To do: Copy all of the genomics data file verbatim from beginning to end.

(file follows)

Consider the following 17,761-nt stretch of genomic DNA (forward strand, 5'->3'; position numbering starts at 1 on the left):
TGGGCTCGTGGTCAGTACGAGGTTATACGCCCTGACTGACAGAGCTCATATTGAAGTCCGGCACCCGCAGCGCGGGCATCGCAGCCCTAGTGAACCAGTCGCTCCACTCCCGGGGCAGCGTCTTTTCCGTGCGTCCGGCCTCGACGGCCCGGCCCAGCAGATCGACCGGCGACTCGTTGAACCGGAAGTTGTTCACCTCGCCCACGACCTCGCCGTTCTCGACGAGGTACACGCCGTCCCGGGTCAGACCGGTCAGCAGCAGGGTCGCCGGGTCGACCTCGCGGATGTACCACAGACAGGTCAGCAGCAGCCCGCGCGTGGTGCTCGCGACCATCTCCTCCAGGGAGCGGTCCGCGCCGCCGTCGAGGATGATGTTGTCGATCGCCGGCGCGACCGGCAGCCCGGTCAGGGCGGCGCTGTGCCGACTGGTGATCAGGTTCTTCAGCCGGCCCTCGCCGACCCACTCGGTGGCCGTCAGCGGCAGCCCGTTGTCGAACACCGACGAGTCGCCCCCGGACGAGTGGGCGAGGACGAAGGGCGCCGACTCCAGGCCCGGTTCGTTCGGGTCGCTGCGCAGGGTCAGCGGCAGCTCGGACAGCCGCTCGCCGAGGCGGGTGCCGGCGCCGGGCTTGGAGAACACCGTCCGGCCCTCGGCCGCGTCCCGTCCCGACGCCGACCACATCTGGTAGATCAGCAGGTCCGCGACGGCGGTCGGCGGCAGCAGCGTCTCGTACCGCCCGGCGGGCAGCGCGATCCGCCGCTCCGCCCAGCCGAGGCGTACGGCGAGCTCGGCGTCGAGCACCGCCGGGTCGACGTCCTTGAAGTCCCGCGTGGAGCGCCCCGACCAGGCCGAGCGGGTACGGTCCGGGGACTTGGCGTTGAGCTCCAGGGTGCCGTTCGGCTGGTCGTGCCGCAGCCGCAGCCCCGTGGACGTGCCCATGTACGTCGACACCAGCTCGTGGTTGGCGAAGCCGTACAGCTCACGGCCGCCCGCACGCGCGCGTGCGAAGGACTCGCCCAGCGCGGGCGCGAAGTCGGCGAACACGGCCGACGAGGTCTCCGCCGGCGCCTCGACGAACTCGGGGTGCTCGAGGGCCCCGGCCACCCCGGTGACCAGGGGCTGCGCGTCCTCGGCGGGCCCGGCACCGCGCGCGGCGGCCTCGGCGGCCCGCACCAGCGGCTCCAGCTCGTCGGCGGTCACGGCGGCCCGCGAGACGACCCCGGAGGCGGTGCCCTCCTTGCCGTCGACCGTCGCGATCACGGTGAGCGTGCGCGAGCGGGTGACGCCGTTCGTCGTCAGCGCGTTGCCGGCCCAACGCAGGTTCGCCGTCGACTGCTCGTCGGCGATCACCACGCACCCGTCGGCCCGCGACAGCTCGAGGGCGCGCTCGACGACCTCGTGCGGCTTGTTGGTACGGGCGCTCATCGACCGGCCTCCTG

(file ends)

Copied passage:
Consider the following 17,761-nt stretch of genomic DNA (forward strand, 5'->3'; position numbering starts at 1 on the left):
TGGGCTCGTGGTCAGTACGAGGTTATACGCCCTGACTGACAGAGCTCATATTGAAGTCCGGCACCCGCAGCGCGGGCATCGCAGCCCTAGTGAACCAGTCGCTCCACTCCCGGGGCAGCGTCTTTTCCGTGCGTCCGGCCTCGACGGCCCGGCCCAGCAGATCGACCGGCGACTCGTTGAACCGGAAGTTGTTCACCTCGCCCACGACCTCGCCGTTCTCGACGAGGTACACGCCGTCCCGGGTCAGACCGGTCAGCAGCAGGGTCGCCGGGTCGACCTCGCGGATGTACCACAGACAGGTCAGCAGCAGCCCGCGCGTGGTGCTCGCGACCATCTCCTCCAGGGAGCGGTCCGCGCCGCCGTCGAGGATGATGTTGTCGATCGCCGGCGCGACCGGCAGCCCGGTCAGGGCGGCGCTGTGCCGACTGGTGATCAGGTTCTTCAGCCGGCCCTCGCCGACCCACTCGGTGGCCGTCAGCGGCAGCCCGTTGTCGAACACCGACGAGTCGCCCCCGGACGAGTGGGCGAGGACGAAGGGCGCCGACTCCAGGCCCGGTTCGTTCGGGTCGCTGCGCAGGGTCAGCGGCAGCTCGGACAGCCGCTCGCCGAGGCGGGTGCCGGCGCCGGGCTTGGAGAACACCGTCCGGCCCTCGGCCGCGTCCCGTCCCGACGCCGACCACATCTGGTAGATCAGCAGGTCCGCGACGGCGGTCGGCGGCAGCAGCGTCTCGTACCGCCCGGCGGGCAGCGCGATCCGCCGCTCCGCCCAGCCGAGGCGTACGGCGAGCTCGGCGTCGAGCACCGCCGGGTCGACGTCCTTGAAGTCCCGCGTGGAGCGCCCCGACCAGGCCGAGCGGGTACGGTCCGGGGACTTGGCGTTGAGCTCCAGGGTGCCGTTCGGCTGGTCGTGCCGCAGCCGCAGCCCCGTGGACGTGCCCATGTACGTCGACACCAGCTCGTGGTTGGCGAAGCCGTACAGCTCACGGCCGCCCGCACGCGCGCGTGCGAAGGACTCGCCCAGCGCGGGCGCGAAGTCGGCGAACACGGCCGACGAGGTCTCCGCCGGCGCCTCGACGAACTCGGGGTGCTCGAGGGCCCCGGCCACCCCGGTGACCAGGGGCTGCGCGTCCTCGGCGGGCCCGGCACCGCGCGCGGCGGCCTCGGCGGCCCGCACCAGCGGCTCCAGCTCGTCGGCGGTCACGGCGGCCCGCGAGACGACCCCGGAGGCGGTGCCCTCCTTGCCGTCGACCGTCGCGATCACGGTGAGCGTGCGCGAGCGGGTGACGCCGTTCGTCGTCAGCGCGTTGCCGGCCCAACGCAGGTTCGCCGTCGACTGCTCGTCGGCGATCACCACGCACCCGTCGGCCCGCGACAGCTCGAGGGCGCGCTCGACGACCTCGTGCGGCTTGTTGGTACGGGCGCTCATCGACCGGCCTCCTG